Tongan brothers in Auckland band together to clean up the community

A building company owned by three Tongan brothers in Auckland, New Zealand has been providing free labour to those affected by the recent floods.

Tagata Pasifika reports George Tui’pulotu and his two siblings run Building Brothers Construction and together they’ve offered up their weekends to provide labour to clear out affected homes.

“For those who do not have insurance we are offering free labour on the weekend, personally,” George says.

“However, if you do have insurance, don’t count us out to repair or restore your affected households.

“One of our core values is being of service to the public especially in times of need and lending a hand to people where we can,” he says.

George says what cemented it for him was witnessing the loss of people’s homes in the aftermath of the disaster.

A Tongan tradie, George is the sixth child in a family of eight brothers and together they make up the construction company. He credits his family upbringing for pushing him to help out in his community.

“Looking back, we came from humble beginnings and know the challenges you face on a daily basis. So, a massive reason is just giving back to where we came from and not forgetting who we are.

“Of course, coming from the islands and as villagers, it’s in our nature to work together and help each other out,” He added.

The family-owned business put out a post on social media calling out for those in need of help. Their social media pages were overflowing with words of encouragement and plenty of requests.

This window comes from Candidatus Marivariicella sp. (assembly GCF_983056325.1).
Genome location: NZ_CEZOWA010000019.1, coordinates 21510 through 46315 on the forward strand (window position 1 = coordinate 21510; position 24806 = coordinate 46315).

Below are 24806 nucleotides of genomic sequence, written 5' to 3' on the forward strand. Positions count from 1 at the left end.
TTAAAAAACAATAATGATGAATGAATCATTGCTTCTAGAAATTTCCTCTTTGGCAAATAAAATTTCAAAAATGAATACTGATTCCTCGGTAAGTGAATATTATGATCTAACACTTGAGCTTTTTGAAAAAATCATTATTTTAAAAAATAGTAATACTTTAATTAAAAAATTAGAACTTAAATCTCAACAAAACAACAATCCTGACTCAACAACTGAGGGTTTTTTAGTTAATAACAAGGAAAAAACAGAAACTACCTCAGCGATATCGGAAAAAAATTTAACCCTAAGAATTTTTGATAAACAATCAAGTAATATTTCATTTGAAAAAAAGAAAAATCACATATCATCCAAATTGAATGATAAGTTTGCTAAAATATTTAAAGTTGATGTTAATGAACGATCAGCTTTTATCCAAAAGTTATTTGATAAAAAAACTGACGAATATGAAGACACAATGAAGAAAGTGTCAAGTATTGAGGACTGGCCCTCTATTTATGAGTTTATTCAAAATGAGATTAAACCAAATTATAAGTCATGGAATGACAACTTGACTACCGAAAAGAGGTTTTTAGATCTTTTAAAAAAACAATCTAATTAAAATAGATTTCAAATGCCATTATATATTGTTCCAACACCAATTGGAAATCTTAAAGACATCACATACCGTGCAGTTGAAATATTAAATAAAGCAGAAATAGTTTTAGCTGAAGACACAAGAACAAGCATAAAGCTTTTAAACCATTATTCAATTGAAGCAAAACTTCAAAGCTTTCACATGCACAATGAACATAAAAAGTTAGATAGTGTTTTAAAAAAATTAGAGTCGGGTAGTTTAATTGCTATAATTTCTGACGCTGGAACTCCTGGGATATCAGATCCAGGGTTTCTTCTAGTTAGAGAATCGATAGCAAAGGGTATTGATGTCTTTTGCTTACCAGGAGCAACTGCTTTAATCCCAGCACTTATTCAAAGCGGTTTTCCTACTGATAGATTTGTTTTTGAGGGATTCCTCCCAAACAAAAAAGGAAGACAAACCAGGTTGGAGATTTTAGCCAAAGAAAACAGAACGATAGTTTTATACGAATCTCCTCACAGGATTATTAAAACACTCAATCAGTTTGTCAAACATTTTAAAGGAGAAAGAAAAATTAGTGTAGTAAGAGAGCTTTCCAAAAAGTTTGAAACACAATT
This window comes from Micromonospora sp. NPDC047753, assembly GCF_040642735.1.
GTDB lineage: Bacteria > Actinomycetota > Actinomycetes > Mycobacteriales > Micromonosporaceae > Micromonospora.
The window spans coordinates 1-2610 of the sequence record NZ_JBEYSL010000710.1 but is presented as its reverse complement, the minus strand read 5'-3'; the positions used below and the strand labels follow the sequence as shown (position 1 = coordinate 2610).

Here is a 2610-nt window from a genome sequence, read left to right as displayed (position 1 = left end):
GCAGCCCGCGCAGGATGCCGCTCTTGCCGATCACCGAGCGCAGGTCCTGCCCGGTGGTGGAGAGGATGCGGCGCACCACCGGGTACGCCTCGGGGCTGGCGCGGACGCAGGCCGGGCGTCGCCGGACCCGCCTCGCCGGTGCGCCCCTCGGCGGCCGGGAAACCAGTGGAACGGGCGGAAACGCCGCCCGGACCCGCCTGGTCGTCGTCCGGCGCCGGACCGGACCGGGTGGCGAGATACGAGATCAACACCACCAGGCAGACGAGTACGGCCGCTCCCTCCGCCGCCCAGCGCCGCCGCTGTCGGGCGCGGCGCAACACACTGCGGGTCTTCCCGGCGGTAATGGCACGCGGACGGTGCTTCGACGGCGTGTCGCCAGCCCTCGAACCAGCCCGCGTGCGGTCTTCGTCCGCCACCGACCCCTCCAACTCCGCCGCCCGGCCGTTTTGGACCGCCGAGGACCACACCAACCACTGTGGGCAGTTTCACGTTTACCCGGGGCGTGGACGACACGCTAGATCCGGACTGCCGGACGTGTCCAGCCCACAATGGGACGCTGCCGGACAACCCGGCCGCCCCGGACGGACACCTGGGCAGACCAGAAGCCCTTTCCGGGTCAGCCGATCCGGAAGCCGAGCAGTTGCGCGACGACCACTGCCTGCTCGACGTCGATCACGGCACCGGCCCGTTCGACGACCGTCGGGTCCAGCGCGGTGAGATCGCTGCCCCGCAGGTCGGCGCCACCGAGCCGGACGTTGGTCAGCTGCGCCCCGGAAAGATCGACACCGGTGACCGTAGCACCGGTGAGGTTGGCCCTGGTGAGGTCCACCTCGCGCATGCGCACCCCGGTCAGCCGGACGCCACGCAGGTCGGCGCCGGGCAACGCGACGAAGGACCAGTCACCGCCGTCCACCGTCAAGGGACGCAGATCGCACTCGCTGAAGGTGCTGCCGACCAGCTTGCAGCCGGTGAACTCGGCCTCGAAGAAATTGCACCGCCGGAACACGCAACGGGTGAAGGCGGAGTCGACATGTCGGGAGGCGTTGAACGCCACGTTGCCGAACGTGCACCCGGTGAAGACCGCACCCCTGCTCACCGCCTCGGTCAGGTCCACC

“The idea behind the post was so that we could reach out to people. Because we’ve noticed that people are being too shy and are being too proud to come forward. And so, we decided to reach out to them,” George says.

And he gave a little shout to his supporters, Fortress Trailers and BBM, David Latele’s Butterbean Motivation group.

The Brothers Building crew started early in Papatoetoe last weekend, as they trudged through the Stowers family home. Hauling up damp and hazardous flooring to the end of a long driveway.

“The contamination that came out from the drainage of the client houses can be a serious issue but it’s nothing the boys can’t handle,” George says.

The crew geared up in their PPE gear as they went to work stripping the floors and unhinging warped doors.

“We made sure the structure of the site was safe and cleared out a lot of the rubbish.”

And George encountered the chaos of the backlog of calls attempting to contact the city council for free skip bins available to those affected by the flood, lamenting having to wait so long on the phone for an answer.  

Later he added that, if council couldn’t get back to people in time, the company would remove the debris themselves.

With so many people having had the rug literally pulled out from underneath them, George urges them to make plans in the event of another water surge happening again.

“Always be prepared for the bad times, not just the good times, set up for a backup plan. 

“Make sure you’re insured, and your family has some sort of security to protect you in these tough times.”


George Tu’ipulotu (left) and his two siblings run Building Brothers Construction. Photo: Kendall Vano